Why won’t our leaders treat us as adults? Many have been asking this question in frustration, as government ministers refuse to discuss publicly how the lockdown will end.
It certainly feels like people are being treated like a herd of simple sheep. Experts hope for herd immunity. They encourage herd thinking – make sure everyone thinks the same.
Politicians believe we can only understand one simple message at a time. Currently it is “stay at home.” Previously it was “wash your hands.” We are expected to let the experts study the evidence and follow their conclusions. (When they can distil them into a sentence of three or four words.)
But studying the evidence shows that simplistic conclusions unravel. How do we judge what is better: fewer people to die of Covid-19 in the next few weeks or fewer people to die of cancers over the next few months and years? Should we not know the human and economic cost of the various options available?
Why are people not allowed to make their own judgements? Why must we follow herd thinking?
Christians are used to “experts” refusing to let people survey the evidence for themselves. Have you ever felt the pressure of herd thinking about the Bible? Here’s two examples.
Herd thinking: the Bible has been changed.
This dramatic conspiracy theory poses questions: when, how, why and by whom? How was this possible with thousands of manuscripts scattered across countries all around the Mediterranean? Why wouldn’t God be powerful enough to preserve his message to us?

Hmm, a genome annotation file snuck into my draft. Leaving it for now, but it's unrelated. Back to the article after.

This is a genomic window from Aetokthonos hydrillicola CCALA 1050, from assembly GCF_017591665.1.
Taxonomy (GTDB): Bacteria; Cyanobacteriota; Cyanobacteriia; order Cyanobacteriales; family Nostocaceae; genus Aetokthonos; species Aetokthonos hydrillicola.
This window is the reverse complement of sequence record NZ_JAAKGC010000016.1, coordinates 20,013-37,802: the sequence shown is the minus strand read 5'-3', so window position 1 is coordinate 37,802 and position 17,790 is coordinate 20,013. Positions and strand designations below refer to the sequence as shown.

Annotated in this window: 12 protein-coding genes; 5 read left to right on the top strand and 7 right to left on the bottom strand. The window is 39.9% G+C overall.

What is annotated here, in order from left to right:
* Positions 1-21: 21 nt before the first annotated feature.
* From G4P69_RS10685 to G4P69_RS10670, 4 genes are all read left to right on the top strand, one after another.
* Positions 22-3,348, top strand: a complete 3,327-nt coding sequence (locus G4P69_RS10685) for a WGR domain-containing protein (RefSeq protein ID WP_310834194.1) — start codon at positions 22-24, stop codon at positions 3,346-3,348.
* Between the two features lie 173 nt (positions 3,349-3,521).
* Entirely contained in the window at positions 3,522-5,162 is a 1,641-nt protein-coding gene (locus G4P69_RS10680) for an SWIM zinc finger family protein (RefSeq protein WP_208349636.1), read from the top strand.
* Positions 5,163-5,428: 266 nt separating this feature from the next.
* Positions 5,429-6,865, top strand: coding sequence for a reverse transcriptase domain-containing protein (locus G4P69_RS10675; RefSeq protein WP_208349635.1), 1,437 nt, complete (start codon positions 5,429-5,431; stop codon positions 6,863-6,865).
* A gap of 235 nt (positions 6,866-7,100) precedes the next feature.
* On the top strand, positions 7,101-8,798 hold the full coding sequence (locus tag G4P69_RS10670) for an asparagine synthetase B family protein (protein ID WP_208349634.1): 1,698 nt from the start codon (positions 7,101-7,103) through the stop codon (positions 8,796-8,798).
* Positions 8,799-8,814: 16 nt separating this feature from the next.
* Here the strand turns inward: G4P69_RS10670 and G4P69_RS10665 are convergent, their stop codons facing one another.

Herd thinking: the gospel writers were biased.
Should an eyewitness not be biased towards what he saw? Ought we not to read what they wrote and then judge whether their claims are credible. Jesus’ disciple, John, was quite straightforward that he wanted to record evidence about who Jesus was and why he came.
These [things] are written so that you may believe that Jesus is the Christ, the Son of God, and that by believing you may have life in his name. (John 20:31)
When people depart from herd thinking, the herd often responds with nastiness and mockery, not reasoning. We hear the term “covidiot” bandied about.
Sometimes people have behaved foolishly, but there are strange anomalies. Police persecute isolated dog walkers in remote areas but clap along with groups on Westminster Bridge.
This shows the dangers of herd thinking. If something doesn’t fit the framework of our thinking, we reject it, without even considering the evidence.
Consider one more example.
Herd thinking: Jesus cannot be the only way to God.
This fits with the pluralism of our culture but is not necessarily logical. If God exists, we must deal with him as he is, not how we might like him to be.
If our sin (our breaking God’s 10 Commandments) separates us from God, why should God not decide the way back to friendship with him? If the cost of providing us a way back was God’s Son, Jesus, taking on a human body and soul to suffer and die, why would there be any other way back to God?
Lockdown provides plenty of time to think. Why not consider where you might have been pressured to accept herd thinking? Pick up or download a Bible. Read John’s gospel and ask: so who is this Jesus?
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